It’s all about the brew in San Diego and there are around 120 breweries serving hoppy West Coast-style IPAs. So, hop over to Ballast Point and try their Havanero Sculpin – careful though as the Habanero chillies crank up the heat. Or for something salty yet fruity you could head to Point Loma to visit Modern Times to taste their citrus flavoured Fortunate Island and Black House, a coffee roasted stout.
The Stone Brewing World Bistro and Gardens is a fun environment to enjoy a pint. They serve rustic food in their gardens, offers brewery tours, movie nights and of course the beers – its signature beer being Arrogant Bastard Ale.
Best Time To Go: March to November is peak season but get ther September-October or January-February and hotel rates are at their lowest. Temperatures may get chilly, but not too cold to check out the city.
Getting there: San Diego International airport is just a 10-minute ride to downtown. A cab costs around $18, or hop on the San Diego Metropolitan Transit System’s Airport flyer (Route 992) for $2.25 – kids go free.
If you are based in Los Angeles, catch the train for a lovely 40 minute coastal ride into downtown
Getting around: San Diego Trolley Light Rail:The San Diego Trolley light rail system stops at points of interest.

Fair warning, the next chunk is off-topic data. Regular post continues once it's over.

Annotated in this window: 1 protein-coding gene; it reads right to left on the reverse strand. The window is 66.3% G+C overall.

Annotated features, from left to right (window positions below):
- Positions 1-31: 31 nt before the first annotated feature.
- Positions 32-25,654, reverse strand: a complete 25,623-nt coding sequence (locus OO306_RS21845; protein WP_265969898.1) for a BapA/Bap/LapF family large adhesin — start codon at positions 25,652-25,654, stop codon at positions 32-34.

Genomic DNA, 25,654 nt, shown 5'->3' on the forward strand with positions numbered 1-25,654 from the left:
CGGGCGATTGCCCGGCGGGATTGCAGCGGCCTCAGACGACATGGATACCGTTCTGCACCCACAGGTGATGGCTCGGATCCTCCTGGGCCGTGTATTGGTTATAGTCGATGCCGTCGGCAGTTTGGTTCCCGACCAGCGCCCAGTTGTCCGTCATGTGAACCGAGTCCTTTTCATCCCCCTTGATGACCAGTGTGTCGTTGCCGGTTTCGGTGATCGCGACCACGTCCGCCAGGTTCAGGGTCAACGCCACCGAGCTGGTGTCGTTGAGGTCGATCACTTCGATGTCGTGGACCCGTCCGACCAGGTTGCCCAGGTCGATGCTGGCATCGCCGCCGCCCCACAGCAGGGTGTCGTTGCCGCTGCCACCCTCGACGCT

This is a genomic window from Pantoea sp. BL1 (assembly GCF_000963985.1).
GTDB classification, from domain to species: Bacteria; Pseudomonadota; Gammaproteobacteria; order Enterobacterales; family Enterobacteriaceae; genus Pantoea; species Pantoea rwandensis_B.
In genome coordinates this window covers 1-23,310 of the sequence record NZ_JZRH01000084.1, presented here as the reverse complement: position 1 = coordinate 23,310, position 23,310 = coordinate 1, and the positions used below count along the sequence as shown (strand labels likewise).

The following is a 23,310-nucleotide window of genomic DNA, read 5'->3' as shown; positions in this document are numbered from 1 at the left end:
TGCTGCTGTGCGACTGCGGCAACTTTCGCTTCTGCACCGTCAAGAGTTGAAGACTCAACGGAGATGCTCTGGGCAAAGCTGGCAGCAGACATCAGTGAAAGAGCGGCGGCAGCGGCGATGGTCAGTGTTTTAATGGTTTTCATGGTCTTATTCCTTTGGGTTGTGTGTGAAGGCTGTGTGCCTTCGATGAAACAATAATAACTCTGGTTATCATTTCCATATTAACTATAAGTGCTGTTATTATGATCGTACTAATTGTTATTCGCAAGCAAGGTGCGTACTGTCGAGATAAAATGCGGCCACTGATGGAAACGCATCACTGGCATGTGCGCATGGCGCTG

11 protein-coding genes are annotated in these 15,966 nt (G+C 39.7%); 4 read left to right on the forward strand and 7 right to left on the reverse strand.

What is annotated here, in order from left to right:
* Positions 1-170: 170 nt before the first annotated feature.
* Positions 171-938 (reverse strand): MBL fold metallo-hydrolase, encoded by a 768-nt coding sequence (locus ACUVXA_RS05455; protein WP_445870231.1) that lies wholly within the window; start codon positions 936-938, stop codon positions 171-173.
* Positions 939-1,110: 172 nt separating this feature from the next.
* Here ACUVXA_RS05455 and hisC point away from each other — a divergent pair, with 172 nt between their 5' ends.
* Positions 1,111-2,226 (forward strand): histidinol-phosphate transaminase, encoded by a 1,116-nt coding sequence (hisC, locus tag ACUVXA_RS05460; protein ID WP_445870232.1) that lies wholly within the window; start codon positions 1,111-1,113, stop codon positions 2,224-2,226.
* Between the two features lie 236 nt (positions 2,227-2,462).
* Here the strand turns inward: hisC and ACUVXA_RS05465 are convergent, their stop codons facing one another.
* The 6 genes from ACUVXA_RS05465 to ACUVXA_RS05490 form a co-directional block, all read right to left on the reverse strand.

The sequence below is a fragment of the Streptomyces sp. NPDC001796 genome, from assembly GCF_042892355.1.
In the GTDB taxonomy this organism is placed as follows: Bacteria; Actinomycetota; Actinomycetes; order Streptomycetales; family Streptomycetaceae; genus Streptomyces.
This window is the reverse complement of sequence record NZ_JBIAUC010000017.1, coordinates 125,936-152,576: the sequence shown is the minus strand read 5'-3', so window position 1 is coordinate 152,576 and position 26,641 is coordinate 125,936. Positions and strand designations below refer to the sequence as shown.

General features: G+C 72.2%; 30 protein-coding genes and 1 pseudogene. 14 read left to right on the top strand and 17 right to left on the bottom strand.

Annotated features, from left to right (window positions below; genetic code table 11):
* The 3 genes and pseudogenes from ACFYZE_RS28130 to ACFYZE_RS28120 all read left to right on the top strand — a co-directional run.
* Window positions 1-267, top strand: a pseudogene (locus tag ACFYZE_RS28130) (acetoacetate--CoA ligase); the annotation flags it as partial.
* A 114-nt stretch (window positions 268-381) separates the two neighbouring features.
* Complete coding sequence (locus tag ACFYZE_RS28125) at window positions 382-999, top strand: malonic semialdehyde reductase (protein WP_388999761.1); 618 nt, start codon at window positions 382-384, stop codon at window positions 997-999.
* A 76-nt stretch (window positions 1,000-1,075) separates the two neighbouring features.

Ferry to Coronado: This 15-minute ferry sets sail from Broadway Pier and behind the Convention Center. Fares are $4.25 each way.
Cash free cabs: Uber and Lyft both operate here
The Old Town Trolley Tour: This is a great way to get oriented, hopping on and off at city sights. Adult one-day tickets $39 (£31).
More info: San Diego
You may also like to read our review of Hotel Sofia, San Diego
“The study results have an important translational impact because they clearly demonstrate germline mutations in these three well-established genes can be used to predict risk for lethal prostate cancer and time to death,” said Jianfeng Xu, MD, DrPH, Vice President of Translational Research at NorthShore University HealthSystem (NorthShore) and Director of the Program for Personalized Cancer Care. “This confirms major findings from previous studies and provides further direct evidence of the important role of genetic testing in prostate cancer screening and treatment.”
The study was a collaboration of NorthShore, the John Hopkins University School of Medicine (William Isaacs, PhD, et al.), and Fudan Institute of Urology, Fudan University (Qiang Ding, MD, et al.), in Shanghai, China. It is a retrospective case study of 313 patients with lethal prostate cancer and 486 with indolent prostate cancer in men of European American, African American and Chinese ancestry.
“Our aim is to find genetic markers among men who are at high risk of developing an aggressive prostate cancer,” said Dr. Isaacs, the William Thomas Gerrard, Mario Anthony Duhon and Jennifer and John Chalsty Professor of Urology at the Johns Hopkins Brady Urological Institute and member of the Johns Hopkins Kimmel Cancer Center. “Mutations in these genes, particularly BRCA2 and ATM, have been linked to aggressive prostate cancer, and this study provides important estimates of the frequency of mutations in men dying at different age ranges.”